EAS Honors Program course reduces CO2

Students in Kim Cobb's class are finding ways to reduce carbon emissions on both a personal and larger scale.

Cobb, an Earth and Atmospheric Sciences assistant professor, instructs the students in her interdisciplinary Honors Program course, Energy, the Environment and Society.

"I've always wanted to teach an energy course here at Tech," she said. "In my line of work, [global warming and climate change] is the 'problem.' It's refreshing to bring these problems into the class."

In the class, the emphasis is placed less on conventional testing, and more on utilizing the knowledge gained in making lifestyle changes through participation and successfully carrying out the course's Carbon Reduction Challenge. Cobb says the class-mostly freshman students-was offered in the spring this year and last year.

Roughly 60 percent of the class is lectures, from energy and public policy experts, who speak from the scientific and climate perspectives to representatives from Georgia Power Co. "We brought in as many stakeholders as possible," Cobb said. "We keep it very discussion-oriented and hands-on. It's not really about acquiring the knowledge in the hopes they will become involved later on; it's about becoming an active participant now."

The semester-long reduction challenge, the major aspect of the class, is a series of lifestyle or institutional changes the students can either effect in themselves or others to reduce the amount of greenhouse gases produced. For example, becoming a vegetarian can reduce carbon emissions, as the raising and processing of beef cattle greatly contributes to CO2 production. The final project weighs nearly half of the final grade. Students could start with themselves, then try and recruit others to join in the effort and finally tackle an 'institutional level' challenge. In Cobb's words, it was all about 'scaling up.'

"I instructed the class to think of ways to make small, incremental changes-'get the low-hanging fruit,'" she said. "Then they had to think of ways to scale up. I think they would say it was very challenging and rewarding."

While no tests or lengthy papers were required of students, several 'rules of the game' applied. Any changes or impact on the reduction of carbon emissions were required to be accompanied by ample documentation. Any change undertaken, whether on the personal or institutional level, must have accompanied evidence or witnesses. Proof must also be submitted that the reduction in carbon usage would not have happened without the student's intervention. Finally, the change must be quantified using specific sources, such as government agency Web sites, documents and academic literature.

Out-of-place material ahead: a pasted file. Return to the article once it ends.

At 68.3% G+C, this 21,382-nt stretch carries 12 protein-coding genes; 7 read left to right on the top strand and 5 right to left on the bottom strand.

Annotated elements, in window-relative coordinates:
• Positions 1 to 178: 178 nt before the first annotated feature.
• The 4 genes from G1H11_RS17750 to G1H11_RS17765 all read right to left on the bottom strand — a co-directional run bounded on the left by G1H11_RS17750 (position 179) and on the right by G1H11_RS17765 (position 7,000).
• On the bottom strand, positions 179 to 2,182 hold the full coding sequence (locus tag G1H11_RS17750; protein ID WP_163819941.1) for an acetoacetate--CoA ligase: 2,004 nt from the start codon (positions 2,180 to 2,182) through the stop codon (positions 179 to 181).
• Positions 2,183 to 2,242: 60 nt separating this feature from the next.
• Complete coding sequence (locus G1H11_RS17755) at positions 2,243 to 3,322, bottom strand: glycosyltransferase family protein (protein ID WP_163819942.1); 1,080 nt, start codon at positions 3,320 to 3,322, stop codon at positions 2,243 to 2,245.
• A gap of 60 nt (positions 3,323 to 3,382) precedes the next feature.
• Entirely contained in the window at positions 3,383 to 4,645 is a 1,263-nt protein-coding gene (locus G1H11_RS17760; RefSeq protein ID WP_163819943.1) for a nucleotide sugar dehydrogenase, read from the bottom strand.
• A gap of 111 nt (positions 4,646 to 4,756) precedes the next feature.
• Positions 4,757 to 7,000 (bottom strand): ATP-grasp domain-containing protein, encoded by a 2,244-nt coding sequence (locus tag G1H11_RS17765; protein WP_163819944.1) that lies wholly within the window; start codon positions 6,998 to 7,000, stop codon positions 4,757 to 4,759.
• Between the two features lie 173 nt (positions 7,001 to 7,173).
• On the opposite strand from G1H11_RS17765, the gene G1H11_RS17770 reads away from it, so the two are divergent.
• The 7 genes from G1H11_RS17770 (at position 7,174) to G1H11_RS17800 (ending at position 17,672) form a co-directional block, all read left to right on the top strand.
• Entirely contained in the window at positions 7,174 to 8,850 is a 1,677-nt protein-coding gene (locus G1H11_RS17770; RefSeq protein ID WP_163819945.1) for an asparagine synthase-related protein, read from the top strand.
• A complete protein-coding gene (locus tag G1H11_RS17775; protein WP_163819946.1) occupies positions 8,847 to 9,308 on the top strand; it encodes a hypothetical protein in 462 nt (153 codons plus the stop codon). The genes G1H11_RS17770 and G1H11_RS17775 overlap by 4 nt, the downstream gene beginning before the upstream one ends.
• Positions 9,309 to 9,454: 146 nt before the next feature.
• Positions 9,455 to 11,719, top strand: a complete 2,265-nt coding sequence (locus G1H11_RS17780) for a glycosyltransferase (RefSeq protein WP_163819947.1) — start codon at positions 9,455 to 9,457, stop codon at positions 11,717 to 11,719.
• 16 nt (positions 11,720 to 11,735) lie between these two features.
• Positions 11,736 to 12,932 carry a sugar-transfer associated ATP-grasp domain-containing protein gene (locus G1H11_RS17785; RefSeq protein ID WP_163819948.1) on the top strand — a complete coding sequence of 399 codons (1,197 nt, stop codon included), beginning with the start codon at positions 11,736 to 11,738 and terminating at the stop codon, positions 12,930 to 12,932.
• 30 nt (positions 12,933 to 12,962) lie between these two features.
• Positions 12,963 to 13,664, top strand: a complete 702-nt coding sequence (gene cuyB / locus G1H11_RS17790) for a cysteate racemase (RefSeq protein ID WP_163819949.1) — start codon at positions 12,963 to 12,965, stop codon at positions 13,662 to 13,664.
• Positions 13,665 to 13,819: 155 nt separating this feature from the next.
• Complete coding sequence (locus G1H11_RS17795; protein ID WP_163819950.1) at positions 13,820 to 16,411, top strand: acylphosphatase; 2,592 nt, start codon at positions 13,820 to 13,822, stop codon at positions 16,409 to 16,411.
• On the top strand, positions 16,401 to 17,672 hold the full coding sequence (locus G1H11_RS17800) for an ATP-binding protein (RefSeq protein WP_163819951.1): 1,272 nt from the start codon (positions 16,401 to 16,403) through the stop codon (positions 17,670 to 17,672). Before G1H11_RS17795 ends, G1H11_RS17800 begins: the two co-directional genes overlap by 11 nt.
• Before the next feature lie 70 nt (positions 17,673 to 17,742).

"Everything must be rigorously documented," Cobb said.
She realized early on that students would probably fall into two groups: the 'home run hitters' who would aim for one, large-scale project, and the personal behavior groups, who would attempt incremental changes for themselves and others that would add up. While more challenging to accomplish, if a 'home run' group hit its mark, they could claim an overwhelming win.

Which is exactly what happened. One such group convinced a representative from Facilities to extinguish the lights at Bobby Dodd Stadium for Earth Week. This lone act was calculated to save roughly 35,000 kWh, which translates to preventing 28,500 kg of CO2 and saving roughly $2,000. Overall, Cobb says, reductions from the entire class equaled nearly 100 metric tons of CO2. (The average American is responsible for 20 pounds of CO2 emissions per day.)

Other projects included an aluminum can recycling program for the Greek organizations, an anti-idling campaign presented to campus shuttle drivers and a commitment from the library to turn off certain computers over the weekend and ensure the rest are set for sleep mode while not in use.

The winners of the reduction contest travel with Cobb to Washington, D.C., this week to meet with staffers from the offices of U.S. senators Saxby Chambliss and Johnny Isakson, Georgia congressmen David Scott, John Lewis and Hank Johnson, and Sen. Richard Shelby, a ranking member with the Subcommittee on Commerce, Justice, Science and Related Agencies. Cobb will also present her paleoclimate research-taken from Borneo and the tropical Pacific atolls-during the D.C. visit.

To jumpstart the course, Cobb took on her own challenges. She convinced Mike Edwards, director of the Campus Recreation Center, to lower the thermostat by two degrees from 11 p.m. to 11 a.m.

Cobb, whose research includes examining coral reefs in the tropical Pacific to study climate change during the last 1,000 years, plans to continue the course-along with some additional aspects. "I hope to offer some kind of prize in future courses, as well as build attendance by advertising the course a little more."

All in all, she said it was a definite learning experience for all involved. "I learned a lot from my students. The challenge helped get something done, and I hope that next year we can beat this semester's reductions."